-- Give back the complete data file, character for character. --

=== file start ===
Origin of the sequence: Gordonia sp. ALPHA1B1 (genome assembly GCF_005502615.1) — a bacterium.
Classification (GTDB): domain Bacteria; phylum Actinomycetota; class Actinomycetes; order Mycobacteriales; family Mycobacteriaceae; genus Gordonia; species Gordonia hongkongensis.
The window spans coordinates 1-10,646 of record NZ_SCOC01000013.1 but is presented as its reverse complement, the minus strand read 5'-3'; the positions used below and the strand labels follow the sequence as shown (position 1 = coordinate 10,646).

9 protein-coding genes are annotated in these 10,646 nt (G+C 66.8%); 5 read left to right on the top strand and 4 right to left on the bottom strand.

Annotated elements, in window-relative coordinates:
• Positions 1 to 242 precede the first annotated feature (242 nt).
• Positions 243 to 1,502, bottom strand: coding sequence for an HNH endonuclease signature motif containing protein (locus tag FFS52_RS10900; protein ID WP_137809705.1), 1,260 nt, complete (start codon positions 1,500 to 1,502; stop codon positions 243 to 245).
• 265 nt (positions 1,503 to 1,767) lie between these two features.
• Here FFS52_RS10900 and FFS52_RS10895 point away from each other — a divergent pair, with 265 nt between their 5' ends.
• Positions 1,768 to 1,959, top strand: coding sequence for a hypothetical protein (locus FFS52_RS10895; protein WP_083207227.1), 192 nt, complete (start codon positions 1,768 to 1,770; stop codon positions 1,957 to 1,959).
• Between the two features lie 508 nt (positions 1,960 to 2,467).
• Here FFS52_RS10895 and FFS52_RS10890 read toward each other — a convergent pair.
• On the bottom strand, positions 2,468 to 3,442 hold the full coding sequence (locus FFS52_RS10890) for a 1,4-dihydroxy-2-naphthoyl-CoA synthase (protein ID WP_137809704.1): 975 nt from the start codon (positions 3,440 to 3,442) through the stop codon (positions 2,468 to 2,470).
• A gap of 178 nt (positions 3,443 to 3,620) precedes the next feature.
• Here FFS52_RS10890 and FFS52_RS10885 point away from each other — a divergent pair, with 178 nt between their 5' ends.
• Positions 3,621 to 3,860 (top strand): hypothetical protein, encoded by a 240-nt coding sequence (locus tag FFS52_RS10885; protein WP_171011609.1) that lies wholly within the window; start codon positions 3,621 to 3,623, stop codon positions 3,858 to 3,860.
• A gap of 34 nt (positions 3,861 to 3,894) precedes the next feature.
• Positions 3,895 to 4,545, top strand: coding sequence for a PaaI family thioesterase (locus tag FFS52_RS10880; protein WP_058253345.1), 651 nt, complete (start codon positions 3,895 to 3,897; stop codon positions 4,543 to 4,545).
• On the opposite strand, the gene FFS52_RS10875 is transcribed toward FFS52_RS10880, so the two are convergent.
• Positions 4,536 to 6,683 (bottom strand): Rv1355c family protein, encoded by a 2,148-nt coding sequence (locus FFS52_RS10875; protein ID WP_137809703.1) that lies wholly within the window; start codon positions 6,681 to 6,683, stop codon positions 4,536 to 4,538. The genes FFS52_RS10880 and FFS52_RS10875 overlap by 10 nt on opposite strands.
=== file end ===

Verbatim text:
Origin of the sequence: Gordonia sp. ALPHA1B1 (genome assembly GCF_005502615.1) — a bacterium.
Classification (GTDB): domain Bacteria; phylum Actinomycetota; class Actinomycetes; order Mycobacteriales; family Mycobacteriaceae; genus Gordonia; species Gordonia hongkongensis.
The window spans coordinates 1-10,646 of record NZ_SCOC01000013.1 but is presented as its reverse complement, the minus strand read 5'-3'; the positions used below and the strand labels follow the sequence as shown (position 1 = coordinate 10,646).

9 protein-coding genes are annotated in these 10,646 nt (G+C 66.8%); 5 read left to right on the top strand and 4 right to left on the bottom strand.

Annotated elements, in window-relative coordinates:
• Positions 1 to 242 precede the first annotated feature (242 nt).
• Positions 243 to 1,502, bottom strand: coding sequence for an HNH endonuclease signature motif containing protein (locus tag FFS52_RS10900; protein ID WP_137809705.1), 1,260 nt, complete (start codon positions 1,500 to 1,502; stop codon positions 243 to 245).
• 265 nt (positions 1,503 to 1,767) lie between these two features.
• Here FFS52_RS10900 and FFS52_RS10895 point away from each other — a divergent pair, with 265 nt between their 5' ends.
• Positions 1,768 to 1,959, top strand: coding sequence for a hypothetical protein (locus FFS52_RS10895; protein WP_083207227.1), 192 nt, complete (start codon positions 1,768 to 1,770; stop codon positions 1,957 to 1,959).
• Between the two features lie 508 nt (positions 1,960 to 2,467).
• Here FFS52_RS10895 and FFS52_RS10890 read toward each other — a convergent pair.
• On the bottom strand, positions 2,468 to 3,442 hold the full coding sequence (locus FFS52_RS10890) for a 1,4-dihydroxy-2-naphthoyl-CoA synthase (protein ID WP_137809704.1): 975 nt from the start codon (positions 3,440 to 3,442) through the stop codon (positions 2,468 to 2,470).
• A gap of 178 nt (positions 3,443 to 3,620) precedes the next feature.
• Here FFS52_RS10890 and FFS52_RS10885 point away from each other — a divergent pair, with 178 nt between their 5' ends.
• Positions 3,621 to 3,860 (top strand): hypothetical protein, encoded by a 240-nt coding sequence (locus tag FFS52_RS10885; protein WP_171011609.1) that lies wholly within the window; start codon positions 3,621 to 3,623, stop codon positions 3,858 to 3,860.
• A gap of 34 nt (positions 3,861 to 3,894) precedes the next feature.
• Positions 3,895 to 4,545, top strand: coding sequence for a PaaI family thioesterase (locus tag FFS52_RS10880; protein WP_058253345.1), 651 nt, complete (start codon positions 3,895 to 3,897; stop codon positions 4,543 to 4,545).
• On the opposite strand, the gene FFS52_RS10875 is transcribed toward FFS52_RS10880, so the two are convergent.
• Positions 4,536 to 6,683 (bottom strand): Rv1355c family protein, encoded by a 2,148-nt coding sequence (locus FFS52_RS10875; protein ID WP_137809703.1) that lies wholly within the window; start codon positions 6,681 to 6,683, stop codon positions 4,536 to 4,538. The genes FFS52_RS10880 and FFS52_RS10875 overlap by 10 nt on opposite strands.